What drives Christ's disciples today? The most obvious answer is that we believe that without Christ, there is no hope for salvation. We know that everyone who does not have faith in Christ is lost and condemned. No one can gain eternal life without a personal relationship with Jesus Christ. Knowing this, we also realize our responsibility -- our privilege -- to share this good news with those who do not yet know.

What Drives Disciples?

Jim Elliot is a name familiar to many of my generation. If you don't know who he is, his story is worth reading. Christian singer Twila Paris took a line from Jim Elliot's journal and turned it into the song,

 He is no fool, if he should choose,

to give the things he cannot keep to buy what he can never lose.

To see the treasure in one soul

that far outshines the brightest gold;

He is no fool, he is no fool.

 

Jim was sold out to Jesus Christ. He set his face towards missions early in life and single-mindedly pursued that goal until he arrived in Ecuador. Jim was one of five men trying to establish contact with the fierce Auca Indian tribe. On one day in 1957 all five were killed by the people they were trying to help. They left five widows and families. They also became testimonies to those of that generation, myself included, who would move into missionary service partially because of their example.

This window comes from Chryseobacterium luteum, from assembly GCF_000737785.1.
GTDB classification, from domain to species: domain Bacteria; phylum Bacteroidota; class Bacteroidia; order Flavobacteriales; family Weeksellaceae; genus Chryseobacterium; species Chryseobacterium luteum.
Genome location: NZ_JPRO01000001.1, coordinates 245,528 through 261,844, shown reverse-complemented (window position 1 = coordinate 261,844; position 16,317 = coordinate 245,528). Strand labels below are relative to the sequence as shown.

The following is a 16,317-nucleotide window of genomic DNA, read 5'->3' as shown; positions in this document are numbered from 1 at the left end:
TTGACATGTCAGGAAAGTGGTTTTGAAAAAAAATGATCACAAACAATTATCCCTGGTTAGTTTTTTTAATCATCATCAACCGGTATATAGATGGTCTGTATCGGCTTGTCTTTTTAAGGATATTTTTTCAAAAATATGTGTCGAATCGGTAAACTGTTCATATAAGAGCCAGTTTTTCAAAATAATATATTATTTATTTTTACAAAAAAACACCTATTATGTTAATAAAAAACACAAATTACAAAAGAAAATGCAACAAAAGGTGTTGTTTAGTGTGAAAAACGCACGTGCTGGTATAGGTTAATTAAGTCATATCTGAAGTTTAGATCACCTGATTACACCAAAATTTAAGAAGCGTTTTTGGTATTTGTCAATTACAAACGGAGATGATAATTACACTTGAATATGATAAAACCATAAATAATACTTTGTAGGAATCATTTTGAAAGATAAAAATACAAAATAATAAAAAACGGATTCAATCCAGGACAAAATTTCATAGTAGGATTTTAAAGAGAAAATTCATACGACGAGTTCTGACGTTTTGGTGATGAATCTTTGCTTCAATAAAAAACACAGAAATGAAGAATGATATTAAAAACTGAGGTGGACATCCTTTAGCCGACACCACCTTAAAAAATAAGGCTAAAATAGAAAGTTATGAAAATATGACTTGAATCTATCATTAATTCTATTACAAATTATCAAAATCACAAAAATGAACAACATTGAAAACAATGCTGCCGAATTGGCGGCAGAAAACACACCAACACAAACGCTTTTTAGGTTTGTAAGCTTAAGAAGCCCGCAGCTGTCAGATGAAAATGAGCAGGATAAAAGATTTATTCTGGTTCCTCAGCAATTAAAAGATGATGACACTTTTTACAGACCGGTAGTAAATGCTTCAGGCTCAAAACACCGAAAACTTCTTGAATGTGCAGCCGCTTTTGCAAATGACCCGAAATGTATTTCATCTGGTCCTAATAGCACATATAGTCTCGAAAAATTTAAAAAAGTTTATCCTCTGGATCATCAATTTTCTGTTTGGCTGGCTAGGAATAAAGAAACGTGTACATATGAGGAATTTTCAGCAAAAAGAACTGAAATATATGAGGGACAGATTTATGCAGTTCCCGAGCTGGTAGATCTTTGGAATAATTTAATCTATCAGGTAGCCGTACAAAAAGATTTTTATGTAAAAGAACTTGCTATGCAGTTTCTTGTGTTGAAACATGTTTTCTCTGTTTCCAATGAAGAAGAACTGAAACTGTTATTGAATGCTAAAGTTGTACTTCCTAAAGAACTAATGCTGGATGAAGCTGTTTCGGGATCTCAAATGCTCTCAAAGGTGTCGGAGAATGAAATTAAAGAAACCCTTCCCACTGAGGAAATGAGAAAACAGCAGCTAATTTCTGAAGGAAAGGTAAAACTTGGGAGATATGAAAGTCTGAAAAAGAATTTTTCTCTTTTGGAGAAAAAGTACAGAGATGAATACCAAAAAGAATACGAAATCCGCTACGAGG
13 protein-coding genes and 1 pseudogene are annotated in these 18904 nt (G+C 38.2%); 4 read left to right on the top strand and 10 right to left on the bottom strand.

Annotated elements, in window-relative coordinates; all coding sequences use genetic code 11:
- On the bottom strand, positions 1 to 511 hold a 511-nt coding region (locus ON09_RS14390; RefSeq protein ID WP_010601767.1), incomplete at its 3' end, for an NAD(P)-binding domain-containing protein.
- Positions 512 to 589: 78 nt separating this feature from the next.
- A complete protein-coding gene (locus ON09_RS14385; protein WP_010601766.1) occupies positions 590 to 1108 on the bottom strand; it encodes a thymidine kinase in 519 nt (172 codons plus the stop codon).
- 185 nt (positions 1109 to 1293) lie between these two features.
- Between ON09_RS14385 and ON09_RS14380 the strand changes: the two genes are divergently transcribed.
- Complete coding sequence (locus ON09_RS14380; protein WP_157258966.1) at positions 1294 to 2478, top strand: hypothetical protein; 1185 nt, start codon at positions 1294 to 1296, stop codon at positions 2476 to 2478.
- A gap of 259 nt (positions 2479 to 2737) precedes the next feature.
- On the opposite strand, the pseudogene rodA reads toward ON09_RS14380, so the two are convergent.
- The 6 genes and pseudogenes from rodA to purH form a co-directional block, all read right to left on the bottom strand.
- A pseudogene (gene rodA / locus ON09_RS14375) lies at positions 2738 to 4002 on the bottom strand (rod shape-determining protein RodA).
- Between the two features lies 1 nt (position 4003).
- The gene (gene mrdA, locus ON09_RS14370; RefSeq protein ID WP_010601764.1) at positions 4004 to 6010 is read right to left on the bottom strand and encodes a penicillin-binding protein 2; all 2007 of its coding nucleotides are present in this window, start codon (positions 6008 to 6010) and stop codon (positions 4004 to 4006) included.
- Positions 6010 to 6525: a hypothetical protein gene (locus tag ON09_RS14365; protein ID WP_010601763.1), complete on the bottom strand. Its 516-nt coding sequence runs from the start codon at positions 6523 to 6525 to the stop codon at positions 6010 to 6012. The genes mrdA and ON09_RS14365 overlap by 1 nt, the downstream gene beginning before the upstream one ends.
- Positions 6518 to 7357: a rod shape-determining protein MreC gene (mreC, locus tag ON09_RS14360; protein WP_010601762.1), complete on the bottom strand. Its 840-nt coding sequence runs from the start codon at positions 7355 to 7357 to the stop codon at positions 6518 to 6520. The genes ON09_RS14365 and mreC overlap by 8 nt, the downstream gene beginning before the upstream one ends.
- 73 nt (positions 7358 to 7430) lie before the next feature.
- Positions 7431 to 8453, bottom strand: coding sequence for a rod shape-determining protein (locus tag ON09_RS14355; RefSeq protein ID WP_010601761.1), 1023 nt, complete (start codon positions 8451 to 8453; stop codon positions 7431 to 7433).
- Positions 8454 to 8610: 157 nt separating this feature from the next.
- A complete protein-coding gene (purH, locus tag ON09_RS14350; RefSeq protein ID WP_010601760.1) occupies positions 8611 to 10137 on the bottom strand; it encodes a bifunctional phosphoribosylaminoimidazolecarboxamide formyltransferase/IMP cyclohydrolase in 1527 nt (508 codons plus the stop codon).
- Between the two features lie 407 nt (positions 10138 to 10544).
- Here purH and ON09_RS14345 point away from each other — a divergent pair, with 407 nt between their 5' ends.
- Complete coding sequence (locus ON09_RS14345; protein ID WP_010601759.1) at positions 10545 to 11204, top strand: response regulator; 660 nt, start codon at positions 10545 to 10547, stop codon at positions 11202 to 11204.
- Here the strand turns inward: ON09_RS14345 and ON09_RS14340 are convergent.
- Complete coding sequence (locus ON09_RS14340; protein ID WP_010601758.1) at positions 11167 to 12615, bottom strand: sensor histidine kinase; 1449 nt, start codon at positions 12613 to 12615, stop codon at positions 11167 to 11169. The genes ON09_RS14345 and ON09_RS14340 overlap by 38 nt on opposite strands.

What drove this disciple? What made Jim Elliot leave a comfortable home for the jungles of South America? What compelled him to put his life in jeopardy by approaching the Auca? The most obvious answer is that he believed that without Christ, there is no hope for salvation. He wrote in his journal, "I dare not stay home while Quichuas perish." He knew that everyone who does not have faith in Christ is lost and condemned. No one can gain eternal life without a personal relationship with Jesus Christ. Knowing this, he also realized his responsibility -- his privilege -- to share this good news with those who did not yet know.